1:1 This is an oracle about Nineveh; the book of the vision of Nahum the Elkoshite:
2The Lord is a zealous and avenging God;
the Lord is avenging and very angry.
The Lord takes vengeance against his foes;
he sustains his rage against his enemies.
3The Lord is slow to anger but great in power;
the Lord will certainly not allow the wicked to go unpunished.
He marches out in the whirlwind and the raging storm;
dark storm clouds billow like dust under his feet.
4He shouts a battle cry against the sea and makes it dry up;
he makes all the rivers run dry.
Bashan and Carmel wither;
the blossom of Lebanon withers.
5The mountains tremble before him;
the hills convulse;
the earth is laid waste before him
the world and all its inhabitants are laid waste.
6No one can withstand his indignation!
No one can resist his fierce anger!
His wrath is poured out like volcanic fire,
boulders are broken up as he approaches.
7The Lord is good—
indeed, he is a fortress in time of distress,
and he protects those who seek refuge in him.
8But with an overwhelming flood
he will make a complete end of Nineveh;
he will drive his enemies into darkness.
9Whatever you plot against the Lord, he will completely destroy!
Distress will not arise a second time.
10Surely they will be totally consumed
like entangled thornbushes,
like the drink of drunkards,
like very dry stubble.
11From you, O Nineveh, one has marched forth who plots evil against the Lord,
a wicked military strategist.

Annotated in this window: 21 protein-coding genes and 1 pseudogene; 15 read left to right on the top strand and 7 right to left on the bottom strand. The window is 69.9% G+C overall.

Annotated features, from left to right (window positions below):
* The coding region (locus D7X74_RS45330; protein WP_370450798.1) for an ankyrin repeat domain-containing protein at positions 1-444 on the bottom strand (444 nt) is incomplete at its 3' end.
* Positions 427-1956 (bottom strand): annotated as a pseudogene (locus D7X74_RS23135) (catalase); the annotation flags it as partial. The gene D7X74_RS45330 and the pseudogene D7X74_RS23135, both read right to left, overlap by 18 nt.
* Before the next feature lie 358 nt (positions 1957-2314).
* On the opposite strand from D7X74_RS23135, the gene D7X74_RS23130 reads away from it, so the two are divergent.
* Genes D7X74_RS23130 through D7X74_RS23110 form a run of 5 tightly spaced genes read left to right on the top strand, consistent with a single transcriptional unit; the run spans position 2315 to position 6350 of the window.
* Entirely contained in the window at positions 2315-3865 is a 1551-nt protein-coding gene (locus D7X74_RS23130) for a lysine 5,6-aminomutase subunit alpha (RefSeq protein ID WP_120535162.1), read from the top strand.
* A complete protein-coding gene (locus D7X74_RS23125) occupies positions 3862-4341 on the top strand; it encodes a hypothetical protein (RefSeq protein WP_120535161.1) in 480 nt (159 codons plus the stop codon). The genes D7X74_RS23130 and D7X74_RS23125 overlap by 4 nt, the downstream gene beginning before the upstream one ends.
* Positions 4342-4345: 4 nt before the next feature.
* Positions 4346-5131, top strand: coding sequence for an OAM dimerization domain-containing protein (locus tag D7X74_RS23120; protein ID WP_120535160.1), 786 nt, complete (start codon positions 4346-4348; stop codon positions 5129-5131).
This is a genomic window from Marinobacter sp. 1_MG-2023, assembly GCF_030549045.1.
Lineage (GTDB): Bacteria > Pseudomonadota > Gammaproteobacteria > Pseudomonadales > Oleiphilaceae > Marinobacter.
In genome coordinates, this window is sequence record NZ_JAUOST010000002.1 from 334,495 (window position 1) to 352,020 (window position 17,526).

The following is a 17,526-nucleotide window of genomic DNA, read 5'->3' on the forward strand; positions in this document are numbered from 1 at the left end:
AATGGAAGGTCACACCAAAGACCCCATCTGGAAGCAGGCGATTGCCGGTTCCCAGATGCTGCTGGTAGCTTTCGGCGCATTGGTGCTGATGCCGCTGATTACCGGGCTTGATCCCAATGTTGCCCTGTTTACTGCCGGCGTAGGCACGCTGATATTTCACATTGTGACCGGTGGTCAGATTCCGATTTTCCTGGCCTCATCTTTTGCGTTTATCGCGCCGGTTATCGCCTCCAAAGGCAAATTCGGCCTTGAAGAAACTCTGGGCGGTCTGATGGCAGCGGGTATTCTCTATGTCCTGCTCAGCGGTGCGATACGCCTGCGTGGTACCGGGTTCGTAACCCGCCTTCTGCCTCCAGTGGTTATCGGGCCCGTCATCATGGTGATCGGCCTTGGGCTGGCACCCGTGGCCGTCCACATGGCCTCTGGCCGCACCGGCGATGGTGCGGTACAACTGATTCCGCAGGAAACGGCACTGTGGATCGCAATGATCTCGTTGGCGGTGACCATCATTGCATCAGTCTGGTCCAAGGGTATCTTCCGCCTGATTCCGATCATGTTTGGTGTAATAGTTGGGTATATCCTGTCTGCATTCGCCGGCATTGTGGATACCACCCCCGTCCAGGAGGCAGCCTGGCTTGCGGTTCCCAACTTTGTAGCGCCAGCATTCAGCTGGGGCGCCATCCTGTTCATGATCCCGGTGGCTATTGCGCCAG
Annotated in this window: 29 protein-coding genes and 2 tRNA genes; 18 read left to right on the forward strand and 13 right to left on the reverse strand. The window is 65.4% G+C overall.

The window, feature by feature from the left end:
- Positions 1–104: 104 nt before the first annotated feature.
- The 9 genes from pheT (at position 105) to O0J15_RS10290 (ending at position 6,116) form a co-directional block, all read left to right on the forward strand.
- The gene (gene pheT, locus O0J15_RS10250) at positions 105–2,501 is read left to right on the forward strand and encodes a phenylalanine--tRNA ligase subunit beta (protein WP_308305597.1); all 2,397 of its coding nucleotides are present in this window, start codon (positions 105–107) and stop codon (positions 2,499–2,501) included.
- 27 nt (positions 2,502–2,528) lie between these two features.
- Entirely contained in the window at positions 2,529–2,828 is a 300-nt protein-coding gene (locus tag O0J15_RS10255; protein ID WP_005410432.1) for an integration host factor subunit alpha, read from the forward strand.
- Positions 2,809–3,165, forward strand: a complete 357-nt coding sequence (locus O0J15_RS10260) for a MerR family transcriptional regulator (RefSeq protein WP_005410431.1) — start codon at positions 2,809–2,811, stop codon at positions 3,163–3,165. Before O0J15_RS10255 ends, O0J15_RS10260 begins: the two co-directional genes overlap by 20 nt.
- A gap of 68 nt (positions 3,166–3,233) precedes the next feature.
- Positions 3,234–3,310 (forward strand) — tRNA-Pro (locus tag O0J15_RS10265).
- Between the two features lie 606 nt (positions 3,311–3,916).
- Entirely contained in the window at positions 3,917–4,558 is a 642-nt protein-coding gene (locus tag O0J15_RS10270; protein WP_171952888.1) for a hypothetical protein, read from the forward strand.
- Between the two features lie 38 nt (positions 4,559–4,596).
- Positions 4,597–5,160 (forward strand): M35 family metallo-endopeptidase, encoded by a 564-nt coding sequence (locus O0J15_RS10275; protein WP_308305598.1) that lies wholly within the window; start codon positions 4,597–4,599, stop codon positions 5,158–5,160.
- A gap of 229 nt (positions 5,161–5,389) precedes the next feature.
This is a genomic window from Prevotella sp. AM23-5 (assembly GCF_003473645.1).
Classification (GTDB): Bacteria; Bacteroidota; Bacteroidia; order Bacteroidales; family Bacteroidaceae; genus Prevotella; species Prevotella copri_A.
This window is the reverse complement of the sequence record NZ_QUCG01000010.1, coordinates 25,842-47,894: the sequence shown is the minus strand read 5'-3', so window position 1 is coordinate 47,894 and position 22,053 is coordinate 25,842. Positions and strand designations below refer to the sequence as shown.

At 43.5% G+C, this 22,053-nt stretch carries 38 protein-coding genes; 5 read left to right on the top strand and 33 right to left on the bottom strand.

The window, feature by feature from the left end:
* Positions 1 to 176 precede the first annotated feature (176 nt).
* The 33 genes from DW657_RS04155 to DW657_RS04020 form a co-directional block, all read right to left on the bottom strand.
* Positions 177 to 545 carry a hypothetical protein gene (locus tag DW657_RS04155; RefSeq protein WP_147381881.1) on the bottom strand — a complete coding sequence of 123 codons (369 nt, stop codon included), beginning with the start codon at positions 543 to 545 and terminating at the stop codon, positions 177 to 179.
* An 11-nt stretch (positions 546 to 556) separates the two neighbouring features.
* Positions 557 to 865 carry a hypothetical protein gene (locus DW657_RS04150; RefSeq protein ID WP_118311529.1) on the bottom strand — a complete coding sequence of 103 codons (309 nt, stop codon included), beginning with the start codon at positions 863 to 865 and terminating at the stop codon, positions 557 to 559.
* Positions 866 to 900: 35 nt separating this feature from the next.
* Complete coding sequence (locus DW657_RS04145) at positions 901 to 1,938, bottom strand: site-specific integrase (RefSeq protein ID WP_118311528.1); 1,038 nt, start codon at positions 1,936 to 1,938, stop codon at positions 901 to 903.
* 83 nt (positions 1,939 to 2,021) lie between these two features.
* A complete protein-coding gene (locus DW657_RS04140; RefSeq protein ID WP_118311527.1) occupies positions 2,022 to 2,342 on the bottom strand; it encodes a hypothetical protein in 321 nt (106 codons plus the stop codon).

12This is what the Lord says:
“Even though they are powerful—
and what is more, even though their army is numerous—
nevertheless, they will be destroyed and trickle away!
Although I afflicted you,
I will afflict you no more.
13And now, I will break Assyria’s yoke bar from your neck;
I will tear apart the shackles that are on you.”
14The Lord has issued a decree against you:
“Your dynasty will come to an end.
I will destroy the idols and images in the temples of your gods.
I will desecrate your grave, because you are accursed!”
15(2:1) Look! A herald is running on the mountains!
A messenger is proclaiming deliverance:
“Celebrate your sacred festivals, O Judah!
Fulfill your sacred vows to praise God!
For never again will the wicked Assyrians invade you;
they have been completely destroyed.”(NET Bible)
113:1 Praise the Lord.
Praise, you servants of the Lord,
praise the name of the Lord.
2May the Lord’s name be praised
now and forevermore.
3From east to west
the Lord’s name is deserving of praise.
4The Lord is exalted over all the nations;
his splendor reaches beyond the sky.
5Who can compare to the Lord our God,
who sits on a high throne?
6He bends down to look
at the sky and the earth.
7He raises the poor from the dirt
and lifts up the needy from the garbage pile
8that he might seat him with princes,
with the princes of his people.
9He makes the barren woman of the family
a happy mother of children.
Praise the Lord.(NET Bible)